Campaign Further Divides Va. GOP
Many in County Aren't Supporting Pr. William Leader
By Eric M. Weiss
Washington Post Staff Writer
Wednesday, May 19, 2004; Page B01
He's the self-described "happy warrior" of Prince William County. Armed with more confidence than experience, county board Chairman Sean T. Connaughton (R) has, over the past four years, bested his political opponents, become the dominant politician in the county and cruised to a 70 percent reelection victory last November.
But he's no favorite son to many top Republicans in his home county, who consider Connaughton -- an antiabortion rights, pro-gun, pro-business Navy veteran -- nothing less than a squishy moderate. Now, as Connaughton, 43, travels the state campaigning for lieutenant governor, some prominent Prince William Republicans are actively backing his opponent, whom they consider the real conservative in the race.
"Not having a majority of support in his home area is a liability," said Rick Hendrix, a Prince William representative to the GOP state central committee who is supporting a Connaughton rival. "People will wonder about that."
Connaughton's conundrum is the latest example of the ideological split in the Virginia GOP. The recent budget battle in Richmond wound up splitting the GOP majorities in both houses and handing a victory to the state's Democratic governor. Victors said the budget debate showed the limit of the anti-tax movement in Virginia and proved voters also are interested in quality services.
Connaughton, a lawyer, will set out to test that theory. His campaign is highlighting Prince Williams's progress in building schools, roads and fire stations and providing plenty of money to improve county schools. His chief opponent in the lieutenant governor's race happens to be one of the state's strongest anti-tax activists, Sen. Bill Bolling (R-Hanover). The race will be a clean matchup of messages: "good government" versus "anti-tax."
Rep. Thomas M. Davis III (R-Va.), a Connaughton supporter and adviser, said the hometown sniping comes from ideologues who have more passion than strength in numbers.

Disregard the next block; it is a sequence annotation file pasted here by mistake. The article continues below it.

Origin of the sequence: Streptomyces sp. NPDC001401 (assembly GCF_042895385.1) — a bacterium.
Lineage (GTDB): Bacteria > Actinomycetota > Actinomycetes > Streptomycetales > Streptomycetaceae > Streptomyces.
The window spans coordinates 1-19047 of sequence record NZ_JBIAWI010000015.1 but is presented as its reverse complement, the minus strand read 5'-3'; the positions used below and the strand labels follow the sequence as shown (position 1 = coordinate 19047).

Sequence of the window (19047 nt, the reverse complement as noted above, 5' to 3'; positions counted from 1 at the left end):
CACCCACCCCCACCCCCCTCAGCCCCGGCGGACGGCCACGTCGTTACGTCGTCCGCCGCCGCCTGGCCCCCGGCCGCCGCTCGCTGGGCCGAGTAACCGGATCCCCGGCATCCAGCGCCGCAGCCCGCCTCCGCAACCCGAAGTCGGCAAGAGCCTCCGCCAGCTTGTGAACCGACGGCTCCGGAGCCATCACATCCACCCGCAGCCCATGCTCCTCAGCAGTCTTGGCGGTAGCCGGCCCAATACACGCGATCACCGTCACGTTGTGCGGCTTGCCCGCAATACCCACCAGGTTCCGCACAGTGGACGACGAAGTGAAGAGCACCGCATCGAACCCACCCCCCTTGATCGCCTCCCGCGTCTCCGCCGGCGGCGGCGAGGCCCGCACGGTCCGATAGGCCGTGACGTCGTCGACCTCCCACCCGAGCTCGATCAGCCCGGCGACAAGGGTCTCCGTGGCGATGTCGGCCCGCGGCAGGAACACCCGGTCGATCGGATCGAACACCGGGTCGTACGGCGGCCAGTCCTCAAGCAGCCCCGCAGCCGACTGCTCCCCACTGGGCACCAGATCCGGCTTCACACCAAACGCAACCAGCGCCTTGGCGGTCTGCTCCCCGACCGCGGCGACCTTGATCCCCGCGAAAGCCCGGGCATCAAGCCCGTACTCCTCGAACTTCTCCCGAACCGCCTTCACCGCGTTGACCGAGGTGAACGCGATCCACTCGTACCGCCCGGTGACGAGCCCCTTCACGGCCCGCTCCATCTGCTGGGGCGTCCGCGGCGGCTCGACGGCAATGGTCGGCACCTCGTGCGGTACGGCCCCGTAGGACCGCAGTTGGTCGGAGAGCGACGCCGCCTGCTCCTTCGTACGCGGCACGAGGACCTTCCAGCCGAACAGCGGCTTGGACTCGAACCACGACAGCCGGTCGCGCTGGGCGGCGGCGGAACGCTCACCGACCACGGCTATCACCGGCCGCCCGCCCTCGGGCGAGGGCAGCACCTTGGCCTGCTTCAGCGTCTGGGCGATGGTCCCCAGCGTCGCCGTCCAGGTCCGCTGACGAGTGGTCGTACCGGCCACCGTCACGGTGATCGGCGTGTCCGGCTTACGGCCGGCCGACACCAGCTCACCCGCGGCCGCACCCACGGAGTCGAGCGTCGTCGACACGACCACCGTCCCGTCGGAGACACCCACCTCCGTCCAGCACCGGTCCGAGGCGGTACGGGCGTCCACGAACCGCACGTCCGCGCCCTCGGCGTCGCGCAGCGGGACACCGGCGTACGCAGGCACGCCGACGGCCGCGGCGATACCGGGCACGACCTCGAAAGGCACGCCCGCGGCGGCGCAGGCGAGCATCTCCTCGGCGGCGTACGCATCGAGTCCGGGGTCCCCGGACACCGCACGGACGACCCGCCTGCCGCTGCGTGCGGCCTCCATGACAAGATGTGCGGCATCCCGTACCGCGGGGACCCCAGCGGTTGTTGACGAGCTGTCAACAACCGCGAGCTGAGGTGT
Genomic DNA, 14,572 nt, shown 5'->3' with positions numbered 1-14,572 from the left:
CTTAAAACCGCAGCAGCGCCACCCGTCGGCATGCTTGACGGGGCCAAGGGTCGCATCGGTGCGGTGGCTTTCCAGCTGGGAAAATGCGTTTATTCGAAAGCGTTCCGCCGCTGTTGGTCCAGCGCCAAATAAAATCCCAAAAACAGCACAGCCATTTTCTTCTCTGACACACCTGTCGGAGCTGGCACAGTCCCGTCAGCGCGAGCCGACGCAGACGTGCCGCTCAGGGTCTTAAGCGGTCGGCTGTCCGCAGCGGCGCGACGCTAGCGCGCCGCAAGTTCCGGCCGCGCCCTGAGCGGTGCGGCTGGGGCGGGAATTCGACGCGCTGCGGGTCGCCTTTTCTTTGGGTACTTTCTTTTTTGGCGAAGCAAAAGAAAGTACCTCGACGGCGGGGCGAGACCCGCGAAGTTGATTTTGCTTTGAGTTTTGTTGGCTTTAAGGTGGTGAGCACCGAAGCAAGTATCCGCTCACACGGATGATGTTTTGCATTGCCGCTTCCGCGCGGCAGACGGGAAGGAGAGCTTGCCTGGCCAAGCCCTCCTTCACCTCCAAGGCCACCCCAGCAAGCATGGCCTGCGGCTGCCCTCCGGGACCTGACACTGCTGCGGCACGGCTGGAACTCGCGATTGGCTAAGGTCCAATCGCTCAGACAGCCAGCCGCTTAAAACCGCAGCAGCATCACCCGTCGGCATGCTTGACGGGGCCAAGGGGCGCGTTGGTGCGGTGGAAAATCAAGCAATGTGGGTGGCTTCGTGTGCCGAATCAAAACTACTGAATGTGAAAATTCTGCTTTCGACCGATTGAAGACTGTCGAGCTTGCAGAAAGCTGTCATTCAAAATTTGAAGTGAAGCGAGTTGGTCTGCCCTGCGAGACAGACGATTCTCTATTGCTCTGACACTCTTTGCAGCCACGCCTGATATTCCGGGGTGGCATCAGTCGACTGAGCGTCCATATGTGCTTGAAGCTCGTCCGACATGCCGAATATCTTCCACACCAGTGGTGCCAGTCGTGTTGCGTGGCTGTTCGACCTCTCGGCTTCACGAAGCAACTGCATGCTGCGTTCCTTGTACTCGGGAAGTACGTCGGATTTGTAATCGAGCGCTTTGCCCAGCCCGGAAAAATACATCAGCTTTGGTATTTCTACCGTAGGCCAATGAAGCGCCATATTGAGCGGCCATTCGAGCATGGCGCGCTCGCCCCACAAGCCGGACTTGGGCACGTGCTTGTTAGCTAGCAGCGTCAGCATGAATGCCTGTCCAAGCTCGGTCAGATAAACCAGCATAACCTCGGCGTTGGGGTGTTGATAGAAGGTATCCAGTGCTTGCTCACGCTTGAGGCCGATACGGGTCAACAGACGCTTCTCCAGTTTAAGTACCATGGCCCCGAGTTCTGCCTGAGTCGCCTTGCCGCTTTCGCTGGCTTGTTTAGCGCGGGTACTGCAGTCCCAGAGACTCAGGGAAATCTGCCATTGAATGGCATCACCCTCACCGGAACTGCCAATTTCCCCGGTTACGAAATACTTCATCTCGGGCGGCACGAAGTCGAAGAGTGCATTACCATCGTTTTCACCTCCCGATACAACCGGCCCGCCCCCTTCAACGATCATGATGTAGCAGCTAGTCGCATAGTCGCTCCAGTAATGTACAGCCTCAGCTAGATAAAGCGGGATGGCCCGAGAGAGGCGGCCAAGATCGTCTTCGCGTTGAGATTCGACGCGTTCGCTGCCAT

"Sean is the favorite son. I think Sean will win. He's a better candidate, represents a bigger area and represents the new Virginia. He is more in touch with the changing Republican electorate,'' Davis said.
On a recent evening, Connaughton was four hours away from home, sitting at a chain steakhouse near a mall in Chesapeake, waiting to give his pitch to the local Republican committee. The restaurant sat across from another newish strip mall, home to a pawnshop, a Coast Guard recruiting station and a beauty parlor called "Hair Jordan."
The neighborhood, a melange of left-turn lanes, drive-through fast food joints, put-'em-up-quick townhouses and drainage ponds masquerading as lush lakes, could well be in Prince William, one of the fastest-growing places in the country. Prince William, the second most populous county in the state next to Fairfax, has been struggling to keep up with its burgeoning population.
Connaughton's campaign brochure, under the heading of "Proven Leader,'' says Connaughton "doubled the number of schools built, dramatically increased the number of police and fire personnel and fixed local roads without raising taxes."
The last part, "without raising taxes," is highlighted in bold letters.
He hands out a stack of brochures to the party activists in Chesapeake. "I want to bring the success of Prince William to the state," Connaughton tells them. Above him, on the wall, is a framed sign that reads: "If you're not the lead dog, the view never changes."
It is the "Prince William Miracle" at which his local opponents are taking aim. They say that instead of a miracle worker, Connaughton is a champion of big government who has presided over an era of skyrocketing taxes and government spending. And they are prepared to tell the rest of the state about it.
Far from cutting taxes or not raising taxes, Connaughton acknowledged that the average tax bill has gone up by a third during his watch. But he said some of that has to do with the increasing size and value of new homes in the county in recent years.
© 2004 The Washington Post Company
Prince William County board Chairman Sean T. Connaughton, right, candidate for lieutenant governor, talks to Neil Miller, 28, of Arlington.
(Sarah L. Voisin -- The Washington Post)